Prime Minister Benjamin Netanyahu will help ensure the far-right Union of Right-Wing Parties gets enough ministerial posts so that the extremist activist Itamar Ben Gvir, number 7 on the party’s Knesset slate, gets into parliament, a party leader said in a recording publicized Tuesday.
In audio of a closed meeting of URWP activists leaked to Channel 12, party no. 2 MK Betzalel Smotrich is heard promising that the list will do whatever it takes to ensure that Ben Gvir gets into parliament, and that Netanyahu will help because of the far-right faction’s agreement with the Likud leader.
URWP is an alliance of three far-right parties. Two of them, Jewish Home and National Union, represent the Hardal, or nationalist ultra-Orthodox, community. The third and most controversial component, Otzma Yehudit, or “Jewish Power,” is made up of former disciples of the extremist rabbi Meir Kahane.
Ben Gvir, the most senior remaining Otzma Yehudit member on the URWP list — the High Court of Justice disqualified Otzma leader Michael Ben Ari’s candidacy over incitement to racism — is a well-known attorney who defends and advocates for Jewish terror suspects. A photograph of Jewish terrorist Baruch Goldstein, who shot dead 29 Muslim worshipers at prayer in Hebron’s Tomb of the Patriarchs in 1994, hangs on his living room wall.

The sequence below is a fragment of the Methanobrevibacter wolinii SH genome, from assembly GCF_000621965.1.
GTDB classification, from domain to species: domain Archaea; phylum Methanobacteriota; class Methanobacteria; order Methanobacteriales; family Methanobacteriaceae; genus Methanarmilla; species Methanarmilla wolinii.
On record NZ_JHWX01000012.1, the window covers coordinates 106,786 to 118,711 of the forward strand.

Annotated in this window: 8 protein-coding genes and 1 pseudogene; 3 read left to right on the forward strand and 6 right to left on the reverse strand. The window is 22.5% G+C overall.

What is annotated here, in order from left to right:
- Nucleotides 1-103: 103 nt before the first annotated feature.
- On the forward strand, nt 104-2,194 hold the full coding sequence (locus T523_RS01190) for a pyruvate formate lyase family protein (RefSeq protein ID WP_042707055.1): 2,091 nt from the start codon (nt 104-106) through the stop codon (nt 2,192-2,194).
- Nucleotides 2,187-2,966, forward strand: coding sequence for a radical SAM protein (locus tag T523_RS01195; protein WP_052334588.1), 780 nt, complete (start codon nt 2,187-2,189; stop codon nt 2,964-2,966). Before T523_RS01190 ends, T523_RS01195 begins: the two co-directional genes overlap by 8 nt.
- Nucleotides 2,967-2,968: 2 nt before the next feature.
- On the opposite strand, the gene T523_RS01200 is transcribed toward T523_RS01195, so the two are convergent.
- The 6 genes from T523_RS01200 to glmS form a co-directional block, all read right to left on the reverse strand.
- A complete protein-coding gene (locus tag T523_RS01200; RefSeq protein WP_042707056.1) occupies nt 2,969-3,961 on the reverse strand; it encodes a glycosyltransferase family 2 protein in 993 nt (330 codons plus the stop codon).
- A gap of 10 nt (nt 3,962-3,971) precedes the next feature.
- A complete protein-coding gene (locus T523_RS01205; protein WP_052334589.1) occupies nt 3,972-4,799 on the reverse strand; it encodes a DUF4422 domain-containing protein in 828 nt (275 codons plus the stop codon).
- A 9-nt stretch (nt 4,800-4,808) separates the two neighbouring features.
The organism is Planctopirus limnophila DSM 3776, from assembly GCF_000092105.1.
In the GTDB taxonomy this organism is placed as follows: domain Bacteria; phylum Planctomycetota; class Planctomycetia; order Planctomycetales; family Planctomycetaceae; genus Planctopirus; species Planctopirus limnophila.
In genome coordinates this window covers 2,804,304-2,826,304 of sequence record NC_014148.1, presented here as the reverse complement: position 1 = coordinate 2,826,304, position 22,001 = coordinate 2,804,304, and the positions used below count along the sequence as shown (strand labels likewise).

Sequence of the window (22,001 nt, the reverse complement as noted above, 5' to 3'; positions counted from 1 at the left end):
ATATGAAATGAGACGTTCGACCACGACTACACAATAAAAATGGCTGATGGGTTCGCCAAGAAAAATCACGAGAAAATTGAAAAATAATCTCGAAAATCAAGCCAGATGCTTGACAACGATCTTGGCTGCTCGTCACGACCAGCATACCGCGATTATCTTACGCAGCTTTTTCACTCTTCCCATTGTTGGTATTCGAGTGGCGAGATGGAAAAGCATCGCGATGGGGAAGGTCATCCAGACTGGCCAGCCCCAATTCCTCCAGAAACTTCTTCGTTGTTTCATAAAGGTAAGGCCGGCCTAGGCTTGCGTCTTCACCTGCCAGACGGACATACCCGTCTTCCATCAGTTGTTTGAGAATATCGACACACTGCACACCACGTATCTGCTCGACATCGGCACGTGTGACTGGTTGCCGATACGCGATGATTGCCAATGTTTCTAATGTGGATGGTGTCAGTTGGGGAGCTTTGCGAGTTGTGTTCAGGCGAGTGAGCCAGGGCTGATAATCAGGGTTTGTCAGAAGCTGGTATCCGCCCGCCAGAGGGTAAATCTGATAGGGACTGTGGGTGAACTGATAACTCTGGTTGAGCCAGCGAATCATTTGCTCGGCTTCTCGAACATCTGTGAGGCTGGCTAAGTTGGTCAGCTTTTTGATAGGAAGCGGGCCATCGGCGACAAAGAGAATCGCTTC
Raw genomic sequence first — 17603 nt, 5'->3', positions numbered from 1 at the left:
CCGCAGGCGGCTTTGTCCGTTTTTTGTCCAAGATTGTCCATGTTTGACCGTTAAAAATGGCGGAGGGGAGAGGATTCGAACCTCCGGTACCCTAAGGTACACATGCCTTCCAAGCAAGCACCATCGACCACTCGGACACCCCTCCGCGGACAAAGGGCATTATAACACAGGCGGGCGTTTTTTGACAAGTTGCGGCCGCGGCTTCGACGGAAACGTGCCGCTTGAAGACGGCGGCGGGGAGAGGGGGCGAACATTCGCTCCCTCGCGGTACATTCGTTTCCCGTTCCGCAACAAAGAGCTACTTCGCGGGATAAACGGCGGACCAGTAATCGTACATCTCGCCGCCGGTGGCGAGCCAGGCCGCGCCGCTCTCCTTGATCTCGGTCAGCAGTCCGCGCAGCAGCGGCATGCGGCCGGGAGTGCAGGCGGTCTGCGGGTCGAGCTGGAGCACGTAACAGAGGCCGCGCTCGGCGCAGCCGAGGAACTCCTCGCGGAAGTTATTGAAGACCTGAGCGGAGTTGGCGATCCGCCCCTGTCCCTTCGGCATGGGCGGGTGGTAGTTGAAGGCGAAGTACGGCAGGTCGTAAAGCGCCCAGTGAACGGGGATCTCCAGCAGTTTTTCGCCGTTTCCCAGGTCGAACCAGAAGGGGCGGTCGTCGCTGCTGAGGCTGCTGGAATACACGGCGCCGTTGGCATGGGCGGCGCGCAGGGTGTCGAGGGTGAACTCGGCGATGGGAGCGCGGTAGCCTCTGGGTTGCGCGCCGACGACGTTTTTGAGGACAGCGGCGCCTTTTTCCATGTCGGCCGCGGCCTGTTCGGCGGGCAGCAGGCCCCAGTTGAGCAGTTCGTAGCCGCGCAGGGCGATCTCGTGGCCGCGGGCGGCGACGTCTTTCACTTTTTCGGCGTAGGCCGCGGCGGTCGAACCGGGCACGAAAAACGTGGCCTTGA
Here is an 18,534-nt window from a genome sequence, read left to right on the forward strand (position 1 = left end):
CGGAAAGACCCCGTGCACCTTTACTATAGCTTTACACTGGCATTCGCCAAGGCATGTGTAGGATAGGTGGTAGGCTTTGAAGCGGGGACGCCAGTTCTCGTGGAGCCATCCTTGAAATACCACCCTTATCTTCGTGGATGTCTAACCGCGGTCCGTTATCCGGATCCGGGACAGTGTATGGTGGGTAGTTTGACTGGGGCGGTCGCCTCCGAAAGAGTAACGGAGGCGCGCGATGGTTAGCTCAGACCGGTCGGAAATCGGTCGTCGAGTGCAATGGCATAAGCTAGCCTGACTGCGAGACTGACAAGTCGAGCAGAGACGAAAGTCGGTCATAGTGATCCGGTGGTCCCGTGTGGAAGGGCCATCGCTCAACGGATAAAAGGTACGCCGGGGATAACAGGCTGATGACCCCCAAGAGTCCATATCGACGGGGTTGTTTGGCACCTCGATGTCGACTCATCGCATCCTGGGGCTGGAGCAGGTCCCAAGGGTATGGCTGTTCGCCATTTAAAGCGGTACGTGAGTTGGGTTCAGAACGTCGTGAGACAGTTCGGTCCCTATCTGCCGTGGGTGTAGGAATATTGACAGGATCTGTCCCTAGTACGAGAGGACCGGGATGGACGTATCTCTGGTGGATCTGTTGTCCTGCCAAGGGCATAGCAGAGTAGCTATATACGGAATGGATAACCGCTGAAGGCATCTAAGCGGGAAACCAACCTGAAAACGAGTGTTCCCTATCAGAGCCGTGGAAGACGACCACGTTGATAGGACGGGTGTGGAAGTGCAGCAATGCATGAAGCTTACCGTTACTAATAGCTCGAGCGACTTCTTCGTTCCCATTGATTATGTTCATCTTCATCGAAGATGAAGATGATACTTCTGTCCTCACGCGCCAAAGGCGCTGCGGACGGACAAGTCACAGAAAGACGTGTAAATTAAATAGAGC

Jewish Home and National Union agreed to join forces with Otzma Yehudit after facing intense pressure from Netanyahu, who feared that if any of the three parties ran separately, they wouldn’t clear the 3.25 percent electoral threshold and their votes would be lost to the right-wing bloc Netanyahu needs to power him to the premiership for a fourth consecutive term.
In return for forming the union, Netanyahu gave Jewish Home’s Eli Ben-Dahan a guaranteed slot on Likud Knesset slate, and promised the URWP two cabinet posts in the next government.
In the recording aired Tuesday, Smotrich can be heard referring to that agreement. URWP was committed to the so-called “Norwegian law,” Smotrich said, which allows an MK from any party who is appointed to a cabinet post to resign temporarily from the Knesset, allowing the next-in-line person on their party’s list to enter parliament. When the cabinet minister subsequently leaves their position, they regain their Knesset seat and the new MK is forced to resign.
URWP obtained “in our agreement with Netanyahu [assurances] that there will be a double Norwegian law,” Smotrich says. “Even if, in the worst case, [URWP] only gets five seats, Itamar [Ben Gvir] will still get in. With God’s help we’ll be in the coalition, two MKs on our list will resign to take on positions [in the cabinet] and he’ll get in.”
In the recording, Smotrich does not clarify how far Netanyahu would go to help URWP ensure Ben Gvir enters the Knesset. If the party only gets four seats, for example, it was unclear whether the prime minister would acquiesce to three cabinet posts.
Smotrich suggests in the recording that the “double Norwegian law,” which would allow a resignation and subsequent return to the Knesset for two lawmakers, will be backed by Netanyahu.
When the URWP union was announced last month, its leader, Rafi Peretz — a former chief rabbi of the IDF who is seen as more moderate than Smotrich — said the deal was only “technical,” and that the URWP would dissolve after the election, with Otzma Yehudit’s newly elected candidate splintering to form a separate Knesset faction.